RiverEyes Monitoring Program

This web application was initially developed by GSA between Fall 2022 and Spring 2023. It is intended to be a platform to review, visualize, extract, and interact with all years of RiverEyes project data. To support development of this tool, reported dried extents from 2002 through the most recent monitoring year were migrated into a custom-designed relational database. Prior to the creation of this central database, it was more difficult to analyze multi-temporal trends because data were stored in multiple spreadsheets, often with inconsistent structures.

Data and Resources

Additional Info

Field Value
Contact Name Chad McKenna
Contact Email chad@gsanalysis.com
Contact Phone
Publication Date
Known Uses of Data
Data Collection Procedures The U.S. Geological Survey (USGS) maintains a network of streamflow monitoring stations throughout the MRG that publish real-time, provisional streamflow to the internet (e.g., https://waterdata.usgs.gov/nm/nwis/current/?type=flow). Per the contractual agreement with Reclamation, field reconnaissance within specific high-risk segments of the MRG was conducted when streamflow was below 300 cubic feet per second (cfs) at USGS 08354900 Rio Grande Floodway at San Acacia, New Mexico (NM); below 80 cfs at USGS 08331160 Rio Grande Near Bosque Farms, NM; or below 100 cfs at USGS 08330000 Rio Grande at Albuquerque, NM While RiverEyes encompasses potential monitoring that may occur anywhere between Cochiti Dam and Elephant Butte Reservoir, channel drying episodes have historically concentrated in two MRG reaches – the Isleta and San Acacia. RiverEyes crews also monitored through the Angostura Reach periodically during 2020, 2021, and 2022, whenever flows at the Albuquerque gage fell below 100 cfs but the Angostura Reach only experienced drying in 2022.
Data Collection Timeframe
Data Collection Frequency As Needed
Preparation Method
Data Publishing Method Webmap, Websites, tabular data
Data Publishing Frequency
Data Quality Procedures RiverEyes reports the extent of drying according to the nearest river mile (RM). RMs are segmented from Reclamation’s digitized channel centerline and Reclamation typically produces and circulates a new centerline every 10 years. Since channel morphology changes over time, so do the relative RM locations. We believe that most RiverEyes data are reported according to either the 2002 or 2012 RMs, however, the specific year that the RiverEyes project transitioned from the 2002 to 2012 RMs is not inherently clear. It is also important to note that the precision that the extent of drying was reported has increased over time, as has GPS accuracy. It is also not entirely clear how lat/long or UTM coordinate-based observations were transcribed into RMs during some of the earlier monitoring years. Regardless, all data distributed within this platform are reported according to 2012 RMs, and based on a nearest neighbor analysis, the 2002 and 2012 RMs are typically within +/- 0.2 RMs of each other, particularly within the channel segments traditionally affected by drying. The extent of drying often changes throughout the day, depending on a variety of factors which include evapotranspiration, inflow fluctuations, interactions with groundwater, irrigation diversions and returns, and the distribution of sometimes small but significant in-channel features like scour holes, channel constrictions, and sediment deposition zones. During some years, dried extent was mapped multiple times during the same day. When this occurred, we only ingested the earlies daily observation record, since early morning monitoring has become more customary.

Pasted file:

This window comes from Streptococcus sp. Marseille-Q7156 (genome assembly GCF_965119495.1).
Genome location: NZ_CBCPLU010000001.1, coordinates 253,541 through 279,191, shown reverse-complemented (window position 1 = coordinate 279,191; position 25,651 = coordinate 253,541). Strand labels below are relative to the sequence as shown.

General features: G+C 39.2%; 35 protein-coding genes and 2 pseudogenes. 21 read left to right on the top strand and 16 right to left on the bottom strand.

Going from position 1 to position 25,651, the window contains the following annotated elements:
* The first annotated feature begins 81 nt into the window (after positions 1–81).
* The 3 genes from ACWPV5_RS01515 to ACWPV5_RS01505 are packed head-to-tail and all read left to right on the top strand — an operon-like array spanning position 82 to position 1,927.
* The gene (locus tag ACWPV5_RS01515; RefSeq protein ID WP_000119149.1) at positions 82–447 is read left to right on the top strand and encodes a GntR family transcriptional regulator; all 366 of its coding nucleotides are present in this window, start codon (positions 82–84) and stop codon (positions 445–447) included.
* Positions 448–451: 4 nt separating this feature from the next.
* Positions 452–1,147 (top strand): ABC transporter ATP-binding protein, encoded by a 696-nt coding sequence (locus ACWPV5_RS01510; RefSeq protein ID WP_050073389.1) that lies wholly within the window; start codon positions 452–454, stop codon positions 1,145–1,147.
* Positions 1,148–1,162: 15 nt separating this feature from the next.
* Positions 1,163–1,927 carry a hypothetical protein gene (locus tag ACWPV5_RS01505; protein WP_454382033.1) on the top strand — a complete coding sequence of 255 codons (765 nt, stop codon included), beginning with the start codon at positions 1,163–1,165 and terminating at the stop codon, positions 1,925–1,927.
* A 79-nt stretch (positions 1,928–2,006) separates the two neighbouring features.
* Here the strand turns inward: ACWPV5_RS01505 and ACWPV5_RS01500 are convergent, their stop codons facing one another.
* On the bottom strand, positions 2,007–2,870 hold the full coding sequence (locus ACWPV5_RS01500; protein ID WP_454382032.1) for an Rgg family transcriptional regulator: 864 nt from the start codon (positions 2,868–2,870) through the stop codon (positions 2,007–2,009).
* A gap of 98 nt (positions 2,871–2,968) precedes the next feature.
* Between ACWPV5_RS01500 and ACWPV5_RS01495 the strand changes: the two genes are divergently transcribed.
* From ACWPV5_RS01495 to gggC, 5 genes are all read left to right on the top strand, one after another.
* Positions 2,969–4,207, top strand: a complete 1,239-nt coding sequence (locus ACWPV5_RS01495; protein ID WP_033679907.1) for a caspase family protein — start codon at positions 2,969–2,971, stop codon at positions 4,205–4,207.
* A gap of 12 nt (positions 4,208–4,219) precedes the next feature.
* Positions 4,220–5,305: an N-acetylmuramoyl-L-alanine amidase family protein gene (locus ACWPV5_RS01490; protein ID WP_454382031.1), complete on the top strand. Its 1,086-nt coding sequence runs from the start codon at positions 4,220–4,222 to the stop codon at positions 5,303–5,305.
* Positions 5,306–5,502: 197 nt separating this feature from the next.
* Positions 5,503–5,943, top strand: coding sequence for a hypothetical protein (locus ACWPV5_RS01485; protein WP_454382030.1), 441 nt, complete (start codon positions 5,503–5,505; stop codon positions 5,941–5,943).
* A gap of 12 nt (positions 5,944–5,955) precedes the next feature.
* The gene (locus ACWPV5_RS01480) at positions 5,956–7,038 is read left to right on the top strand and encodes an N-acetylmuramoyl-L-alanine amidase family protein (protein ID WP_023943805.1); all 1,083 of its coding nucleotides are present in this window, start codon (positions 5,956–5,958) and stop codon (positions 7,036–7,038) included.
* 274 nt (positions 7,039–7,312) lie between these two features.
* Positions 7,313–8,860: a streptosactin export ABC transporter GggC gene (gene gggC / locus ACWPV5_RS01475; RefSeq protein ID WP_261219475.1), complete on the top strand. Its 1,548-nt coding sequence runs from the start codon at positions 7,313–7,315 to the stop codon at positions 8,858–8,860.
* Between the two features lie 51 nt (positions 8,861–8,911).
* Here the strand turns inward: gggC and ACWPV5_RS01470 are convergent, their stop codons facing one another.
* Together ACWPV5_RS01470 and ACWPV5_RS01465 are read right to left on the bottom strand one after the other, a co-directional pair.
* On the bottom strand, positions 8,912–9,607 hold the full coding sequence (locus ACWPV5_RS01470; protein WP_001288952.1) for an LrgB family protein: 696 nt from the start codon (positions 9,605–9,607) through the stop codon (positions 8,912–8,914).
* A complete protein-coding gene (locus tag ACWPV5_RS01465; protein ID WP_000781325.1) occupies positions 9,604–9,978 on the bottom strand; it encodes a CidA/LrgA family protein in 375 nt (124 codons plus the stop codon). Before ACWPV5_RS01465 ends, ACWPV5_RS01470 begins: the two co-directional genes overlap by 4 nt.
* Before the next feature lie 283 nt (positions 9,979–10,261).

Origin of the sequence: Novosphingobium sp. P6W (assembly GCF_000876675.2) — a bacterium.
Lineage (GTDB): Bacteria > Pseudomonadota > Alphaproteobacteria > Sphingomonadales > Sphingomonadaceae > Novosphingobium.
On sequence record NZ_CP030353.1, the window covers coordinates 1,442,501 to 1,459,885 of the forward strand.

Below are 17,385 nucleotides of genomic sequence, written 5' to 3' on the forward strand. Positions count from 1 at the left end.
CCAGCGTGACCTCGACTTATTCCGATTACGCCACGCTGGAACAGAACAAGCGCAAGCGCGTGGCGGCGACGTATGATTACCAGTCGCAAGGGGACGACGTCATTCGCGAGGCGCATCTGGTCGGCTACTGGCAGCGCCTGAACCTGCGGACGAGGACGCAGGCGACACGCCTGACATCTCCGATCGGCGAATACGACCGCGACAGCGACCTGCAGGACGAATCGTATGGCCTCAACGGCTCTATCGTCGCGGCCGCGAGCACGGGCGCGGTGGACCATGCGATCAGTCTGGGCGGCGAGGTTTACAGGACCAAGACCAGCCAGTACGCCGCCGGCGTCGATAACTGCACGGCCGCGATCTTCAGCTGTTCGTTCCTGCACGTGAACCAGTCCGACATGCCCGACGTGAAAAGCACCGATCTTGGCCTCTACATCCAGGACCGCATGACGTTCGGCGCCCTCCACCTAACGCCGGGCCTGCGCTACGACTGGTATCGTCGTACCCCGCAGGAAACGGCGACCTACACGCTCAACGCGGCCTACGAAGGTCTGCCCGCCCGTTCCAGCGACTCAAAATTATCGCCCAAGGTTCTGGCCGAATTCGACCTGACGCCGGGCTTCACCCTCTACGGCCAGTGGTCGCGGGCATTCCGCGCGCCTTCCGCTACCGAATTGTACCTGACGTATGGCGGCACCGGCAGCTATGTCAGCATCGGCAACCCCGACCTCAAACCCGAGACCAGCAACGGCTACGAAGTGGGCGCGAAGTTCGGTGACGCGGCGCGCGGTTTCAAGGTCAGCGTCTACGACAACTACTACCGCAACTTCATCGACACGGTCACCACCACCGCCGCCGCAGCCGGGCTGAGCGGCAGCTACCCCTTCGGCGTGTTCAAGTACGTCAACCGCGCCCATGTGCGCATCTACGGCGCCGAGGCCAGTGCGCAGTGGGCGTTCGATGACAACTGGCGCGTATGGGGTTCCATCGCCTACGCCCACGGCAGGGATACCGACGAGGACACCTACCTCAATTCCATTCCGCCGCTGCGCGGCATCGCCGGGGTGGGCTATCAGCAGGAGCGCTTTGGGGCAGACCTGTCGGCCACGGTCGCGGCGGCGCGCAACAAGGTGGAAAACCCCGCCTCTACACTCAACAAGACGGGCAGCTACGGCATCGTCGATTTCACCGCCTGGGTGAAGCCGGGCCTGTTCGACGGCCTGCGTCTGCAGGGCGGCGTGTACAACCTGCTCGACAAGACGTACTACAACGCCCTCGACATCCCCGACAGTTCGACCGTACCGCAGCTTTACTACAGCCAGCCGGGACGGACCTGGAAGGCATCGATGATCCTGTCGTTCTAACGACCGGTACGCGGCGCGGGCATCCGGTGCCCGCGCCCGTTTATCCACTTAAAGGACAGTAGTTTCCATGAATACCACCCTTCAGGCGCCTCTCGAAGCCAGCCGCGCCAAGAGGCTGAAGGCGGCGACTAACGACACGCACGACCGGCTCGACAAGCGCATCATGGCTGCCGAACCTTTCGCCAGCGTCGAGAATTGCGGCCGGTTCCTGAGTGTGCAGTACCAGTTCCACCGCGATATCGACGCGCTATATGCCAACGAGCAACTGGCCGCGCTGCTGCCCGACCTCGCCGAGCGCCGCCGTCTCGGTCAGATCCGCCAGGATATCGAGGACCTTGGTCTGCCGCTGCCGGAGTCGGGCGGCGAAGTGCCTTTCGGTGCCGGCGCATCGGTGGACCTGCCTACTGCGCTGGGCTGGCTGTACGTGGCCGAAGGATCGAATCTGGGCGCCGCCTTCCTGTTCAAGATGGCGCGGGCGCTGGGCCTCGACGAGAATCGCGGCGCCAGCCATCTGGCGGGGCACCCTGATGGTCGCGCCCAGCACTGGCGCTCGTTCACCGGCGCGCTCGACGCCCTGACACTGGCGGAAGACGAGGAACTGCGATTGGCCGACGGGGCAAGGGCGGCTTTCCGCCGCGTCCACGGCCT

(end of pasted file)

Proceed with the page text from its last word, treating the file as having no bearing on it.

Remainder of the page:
Geographic Location Middle Rio Grande
Coordinate Reference System
Data Source SS Papadopulos, SWCA, AJAC Enterprises (AJAC), and GeoSystems Analysis, Inc (GSA)
Source URL